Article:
By Nick Triggle
Health reporter, BBC News
Health Secretary Andy Burnham said he wanted ''a fairer way'' on care for the elderly
The government has been advised to back a compulsory fee to pay for social care at the end of a day of talks.
The meeting with charities, council chiefs and care providers agreed a levy payable on death was the best option.
But the government refused to commit to the charge - dubbed a death tax by the Tories - saying it would publish its plans soon in a White Paper.
The Tories said it was time for ministers to come up with a plan. They want to see a voluntary scheme instead.
Meanwhile, the Liberal Democrats have said they are open to the idea of a compulsory charge.
The meeting, which was boycotted by the Tories, came after a fortnight of rows between the parties over the best way to reform the means-tested service.
Last year, Labour set out a range of options in a Green Paper on how the system could be overhauled.
One of the suggestions was a compulsory fee, possibly up to £20,000, which could be taken from an individual's estate after death.
The Conservatives vehemently oppose this idea, claiming it would penalise families who want to look after elderly relatives themselves.
While there was a consensus in favour of the compulsory levy, ministers still refused to say whether they favoured it.
It is understood Health Secretary Andy Burnham is now considering whether it would be feasible to introduce the comprehensive system through a staged process.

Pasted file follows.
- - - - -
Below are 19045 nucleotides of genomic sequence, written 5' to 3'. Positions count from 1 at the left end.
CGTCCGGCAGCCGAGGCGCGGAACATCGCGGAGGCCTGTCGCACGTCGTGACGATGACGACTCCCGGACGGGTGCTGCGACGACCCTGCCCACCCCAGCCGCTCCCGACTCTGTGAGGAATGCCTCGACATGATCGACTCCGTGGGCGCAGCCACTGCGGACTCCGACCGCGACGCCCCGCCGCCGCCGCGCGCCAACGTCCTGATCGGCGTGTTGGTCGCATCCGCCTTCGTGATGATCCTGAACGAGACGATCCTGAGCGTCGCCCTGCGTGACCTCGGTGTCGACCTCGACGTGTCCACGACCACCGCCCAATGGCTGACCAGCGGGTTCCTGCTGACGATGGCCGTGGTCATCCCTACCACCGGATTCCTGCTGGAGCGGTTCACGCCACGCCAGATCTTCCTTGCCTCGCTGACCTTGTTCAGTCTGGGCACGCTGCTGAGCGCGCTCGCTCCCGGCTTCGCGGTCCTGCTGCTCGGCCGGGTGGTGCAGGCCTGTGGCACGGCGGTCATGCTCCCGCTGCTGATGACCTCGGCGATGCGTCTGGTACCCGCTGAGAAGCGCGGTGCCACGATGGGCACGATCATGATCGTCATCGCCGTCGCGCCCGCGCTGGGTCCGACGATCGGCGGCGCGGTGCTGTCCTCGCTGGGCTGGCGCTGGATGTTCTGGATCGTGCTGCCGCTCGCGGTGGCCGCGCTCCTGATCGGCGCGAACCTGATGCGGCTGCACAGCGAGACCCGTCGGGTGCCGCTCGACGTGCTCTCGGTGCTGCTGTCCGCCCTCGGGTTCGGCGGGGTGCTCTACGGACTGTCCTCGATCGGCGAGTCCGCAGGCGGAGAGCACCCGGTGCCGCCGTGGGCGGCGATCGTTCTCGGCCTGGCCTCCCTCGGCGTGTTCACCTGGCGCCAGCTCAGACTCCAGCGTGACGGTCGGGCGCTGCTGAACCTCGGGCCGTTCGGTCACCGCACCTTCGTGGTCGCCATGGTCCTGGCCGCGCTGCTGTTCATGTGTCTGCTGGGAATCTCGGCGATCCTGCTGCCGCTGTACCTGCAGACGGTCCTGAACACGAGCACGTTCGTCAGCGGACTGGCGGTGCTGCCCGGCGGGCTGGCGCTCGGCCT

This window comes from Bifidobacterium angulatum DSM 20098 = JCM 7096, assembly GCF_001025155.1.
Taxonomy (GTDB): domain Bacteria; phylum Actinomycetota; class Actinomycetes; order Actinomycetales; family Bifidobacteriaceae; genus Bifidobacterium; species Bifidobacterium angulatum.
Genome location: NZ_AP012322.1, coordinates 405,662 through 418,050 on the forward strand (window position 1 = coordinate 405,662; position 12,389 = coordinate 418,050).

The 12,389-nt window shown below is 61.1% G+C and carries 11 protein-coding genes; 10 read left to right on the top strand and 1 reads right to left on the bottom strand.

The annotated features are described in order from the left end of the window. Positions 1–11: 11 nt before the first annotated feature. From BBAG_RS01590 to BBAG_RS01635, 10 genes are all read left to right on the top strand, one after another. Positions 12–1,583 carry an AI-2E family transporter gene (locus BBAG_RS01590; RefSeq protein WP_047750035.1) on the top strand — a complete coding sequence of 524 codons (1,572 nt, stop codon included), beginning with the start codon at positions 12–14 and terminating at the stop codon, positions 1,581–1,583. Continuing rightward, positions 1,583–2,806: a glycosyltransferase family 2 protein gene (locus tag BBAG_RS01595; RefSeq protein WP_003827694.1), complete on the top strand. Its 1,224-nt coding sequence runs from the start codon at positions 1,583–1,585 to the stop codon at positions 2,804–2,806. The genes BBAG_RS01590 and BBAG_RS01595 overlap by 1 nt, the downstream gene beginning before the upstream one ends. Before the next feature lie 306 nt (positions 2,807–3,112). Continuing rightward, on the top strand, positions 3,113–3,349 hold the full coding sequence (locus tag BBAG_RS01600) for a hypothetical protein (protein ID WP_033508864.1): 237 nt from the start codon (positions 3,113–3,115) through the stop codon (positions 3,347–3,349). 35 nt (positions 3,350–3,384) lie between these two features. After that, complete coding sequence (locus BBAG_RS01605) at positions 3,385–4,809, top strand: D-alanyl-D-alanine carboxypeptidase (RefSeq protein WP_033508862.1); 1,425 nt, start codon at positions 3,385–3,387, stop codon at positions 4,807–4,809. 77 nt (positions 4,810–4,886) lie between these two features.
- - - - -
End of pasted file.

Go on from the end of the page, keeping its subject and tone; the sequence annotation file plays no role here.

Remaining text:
This could involve a voluntary scheme to start with before a compulsory one was introduced once or if it had gained popular support.
A source involved in the talks said: "This would allow him to sell what is a controversial policy to the cabinet and then the electorate."
In a statement after the talks, Mr Burnham said the day had been a success.
"What people may not realise is that, for all the sound and fury of recent days, there is a good degree more consensus across political parties and the care world than people may realise.
"We now need to build on the points of agreement, and the recognition that leaving things as they are is not an option, to bring forward firm proposals for change."
Shadow health secretary Andrew Lansley said: "We have been clear about our choices.
"But what are the Labour Party proposing? They plan a death tax in private but put up a smokescreen in public. The public have a right to a clear choice."
The newly-merged Age Concern and Help the Aged charity will now host another meeting in the next few weeks which the Tories have said they will attend.
David Rogers, of the Local Government Association, said: "We need to keep up the momentum for reform."